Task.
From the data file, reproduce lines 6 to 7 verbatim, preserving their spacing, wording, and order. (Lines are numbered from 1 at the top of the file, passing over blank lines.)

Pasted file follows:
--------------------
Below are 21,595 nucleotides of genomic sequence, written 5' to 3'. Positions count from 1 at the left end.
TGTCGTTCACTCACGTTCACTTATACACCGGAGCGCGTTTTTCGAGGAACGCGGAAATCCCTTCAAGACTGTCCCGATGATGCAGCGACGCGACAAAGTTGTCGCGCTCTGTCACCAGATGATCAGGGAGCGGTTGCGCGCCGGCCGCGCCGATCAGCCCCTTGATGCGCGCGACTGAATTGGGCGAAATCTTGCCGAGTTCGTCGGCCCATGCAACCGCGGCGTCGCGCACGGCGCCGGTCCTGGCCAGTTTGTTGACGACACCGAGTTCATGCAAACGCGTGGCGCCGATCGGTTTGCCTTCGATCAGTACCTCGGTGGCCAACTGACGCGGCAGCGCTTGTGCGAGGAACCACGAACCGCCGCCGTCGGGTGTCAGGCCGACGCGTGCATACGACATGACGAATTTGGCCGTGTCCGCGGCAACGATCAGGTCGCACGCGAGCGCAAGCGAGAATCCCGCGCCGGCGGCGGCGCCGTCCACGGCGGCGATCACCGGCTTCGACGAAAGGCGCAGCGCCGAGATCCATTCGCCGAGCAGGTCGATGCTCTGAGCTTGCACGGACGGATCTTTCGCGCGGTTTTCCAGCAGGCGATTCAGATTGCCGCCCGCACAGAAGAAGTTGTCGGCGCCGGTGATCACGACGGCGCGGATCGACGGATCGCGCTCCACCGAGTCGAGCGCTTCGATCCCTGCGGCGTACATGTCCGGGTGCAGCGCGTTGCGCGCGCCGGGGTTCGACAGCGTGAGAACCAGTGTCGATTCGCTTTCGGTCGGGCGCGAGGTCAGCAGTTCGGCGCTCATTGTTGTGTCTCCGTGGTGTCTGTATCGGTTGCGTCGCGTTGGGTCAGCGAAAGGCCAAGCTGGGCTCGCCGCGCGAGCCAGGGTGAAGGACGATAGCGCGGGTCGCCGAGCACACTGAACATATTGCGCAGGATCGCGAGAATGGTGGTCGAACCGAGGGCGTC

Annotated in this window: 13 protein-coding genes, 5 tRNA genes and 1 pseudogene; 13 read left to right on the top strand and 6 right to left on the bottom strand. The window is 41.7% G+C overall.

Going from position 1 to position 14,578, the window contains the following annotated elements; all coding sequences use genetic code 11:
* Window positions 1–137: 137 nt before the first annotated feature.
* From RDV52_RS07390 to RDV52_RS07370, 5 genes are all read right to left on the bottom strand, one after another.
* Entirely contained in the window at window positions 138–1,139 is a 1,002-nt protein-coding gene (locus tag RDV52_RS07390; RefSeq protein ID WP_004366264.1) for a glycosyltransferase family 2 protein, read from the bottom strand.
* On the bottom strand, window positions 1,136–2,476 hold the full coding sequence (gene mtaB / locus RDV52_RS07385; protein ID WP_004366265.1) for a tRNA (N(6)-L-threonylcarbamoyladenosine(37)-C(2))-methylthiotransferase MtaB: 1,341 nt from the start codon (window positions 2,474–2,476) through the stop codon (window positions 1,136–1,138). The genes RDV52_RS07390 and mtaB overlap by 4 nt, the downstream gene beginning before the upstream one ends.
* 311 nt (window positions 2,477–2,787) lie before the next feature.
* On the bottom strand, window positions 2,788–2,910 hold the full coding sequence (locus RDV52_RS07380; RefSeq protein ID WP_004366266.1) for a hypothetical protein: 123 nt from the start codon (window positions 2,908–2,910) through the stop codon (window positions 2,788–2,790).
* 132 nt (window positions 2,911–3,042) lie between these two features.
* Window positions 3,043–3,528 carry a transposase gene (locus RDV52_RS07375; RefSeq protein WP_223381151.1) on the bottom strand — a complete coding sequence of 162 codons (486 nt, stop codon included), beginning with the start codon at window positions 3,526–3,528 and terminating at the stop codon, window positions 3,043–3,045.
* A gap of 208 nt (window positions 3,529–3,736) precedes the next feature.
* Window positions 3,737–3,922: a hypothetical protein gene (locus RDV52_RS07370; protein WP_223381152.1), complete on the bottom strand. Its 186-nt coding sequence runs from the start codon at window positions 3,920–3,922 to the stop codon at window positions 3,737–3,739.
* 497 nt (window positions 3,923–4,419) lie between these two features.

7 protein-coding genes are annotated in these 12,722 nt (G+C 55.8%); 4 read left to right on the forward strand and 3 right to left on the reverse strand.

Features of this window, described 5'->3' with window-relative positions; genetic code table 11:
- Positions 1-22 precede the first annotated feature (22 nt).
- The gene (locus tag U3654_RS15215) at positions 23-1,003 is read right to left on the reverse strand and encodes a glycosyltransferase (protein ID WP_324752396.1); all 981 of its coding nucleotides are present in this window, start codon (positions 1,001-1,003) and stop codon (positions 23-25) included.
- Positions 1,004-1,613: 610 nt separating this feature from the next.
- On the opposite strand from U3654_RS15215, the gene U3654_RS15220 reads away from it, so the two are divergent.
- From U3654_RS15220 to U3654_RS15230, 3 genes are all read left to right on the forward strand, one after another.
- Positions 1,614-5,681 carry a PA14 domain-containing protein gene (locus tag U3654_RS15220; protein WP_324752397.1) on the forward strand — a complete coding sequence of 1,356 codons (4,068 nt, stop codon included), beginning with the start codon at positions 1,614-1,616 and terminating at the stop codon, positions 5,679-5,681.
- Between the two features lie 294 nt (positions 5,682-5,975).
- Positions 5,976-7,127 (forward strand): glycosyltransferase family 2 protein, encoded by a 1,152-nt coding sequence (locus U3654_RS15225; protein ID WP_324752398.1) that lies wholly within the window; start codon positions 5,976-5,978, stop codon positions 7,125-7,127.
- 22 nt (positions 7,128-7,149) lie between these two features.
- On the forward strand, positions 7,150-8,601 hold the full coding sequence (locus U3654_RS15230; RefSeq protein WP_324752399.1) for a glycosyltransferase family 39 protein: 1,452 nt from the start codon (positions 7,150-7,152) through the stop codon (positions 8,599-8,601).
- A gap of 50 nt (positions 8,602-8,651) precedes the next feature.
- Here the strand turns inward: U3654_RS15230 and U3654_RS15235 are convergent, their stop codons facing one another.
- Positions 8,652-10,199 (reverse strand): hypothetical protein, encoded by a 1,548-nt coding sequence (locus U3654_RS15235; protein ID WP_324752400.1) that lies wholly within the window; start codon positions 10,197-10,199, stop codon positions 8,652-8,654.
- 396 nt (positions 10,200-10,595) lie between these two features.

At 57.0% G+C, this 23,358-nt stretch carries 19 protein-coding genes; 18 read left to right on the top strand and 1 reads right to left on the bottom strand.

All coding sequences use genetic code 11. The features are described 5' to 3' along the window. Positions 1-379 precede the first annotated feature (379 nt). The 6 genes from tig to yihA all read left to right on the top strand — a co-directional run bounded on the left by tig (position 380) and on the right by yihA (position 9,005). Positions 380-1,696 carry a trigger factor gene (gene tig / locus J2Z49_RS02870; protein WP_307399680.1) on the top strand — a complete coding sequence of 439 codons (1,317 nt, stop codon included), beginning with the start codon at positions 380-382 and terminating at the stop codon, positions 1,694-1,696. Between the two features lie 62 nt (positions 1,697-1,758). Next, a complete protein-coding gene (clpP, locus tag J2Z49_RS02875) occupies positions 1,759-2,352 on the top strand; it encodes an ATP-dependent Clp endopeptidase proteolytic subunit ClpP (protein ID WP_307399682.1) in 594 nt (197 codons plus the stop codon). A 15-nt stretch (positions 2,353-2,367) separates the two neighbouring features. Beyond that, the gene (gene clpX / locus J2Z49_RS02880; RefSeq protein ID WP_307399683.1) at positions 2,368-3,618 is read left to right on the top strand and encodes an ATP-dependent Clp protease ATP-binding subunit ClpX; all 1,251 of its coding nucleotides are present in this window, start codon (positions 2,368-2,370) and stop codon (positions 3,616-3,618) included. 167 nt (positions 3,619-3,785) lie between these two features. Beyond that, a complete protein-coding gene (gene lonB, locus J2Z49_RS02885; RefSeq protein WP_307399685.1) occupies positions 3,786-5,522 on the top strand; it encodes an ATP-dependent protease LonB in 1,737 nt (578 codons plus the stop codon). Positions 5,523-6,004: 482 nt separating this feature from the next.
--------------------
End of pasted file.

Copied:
* From RDV52_RS07390 to RDV52_RS07370, 5 genes are all read right to left on the bottom strand, one after another.
* Entirely contained in the window at window positions 138–1,139 is a 1,002-nt protein-coding gene (locus tag RDV52_RS07390; RefSeq protein ID WP_004366264.1) for a glycosyltransferase family 2 protein, read from the bottom strand.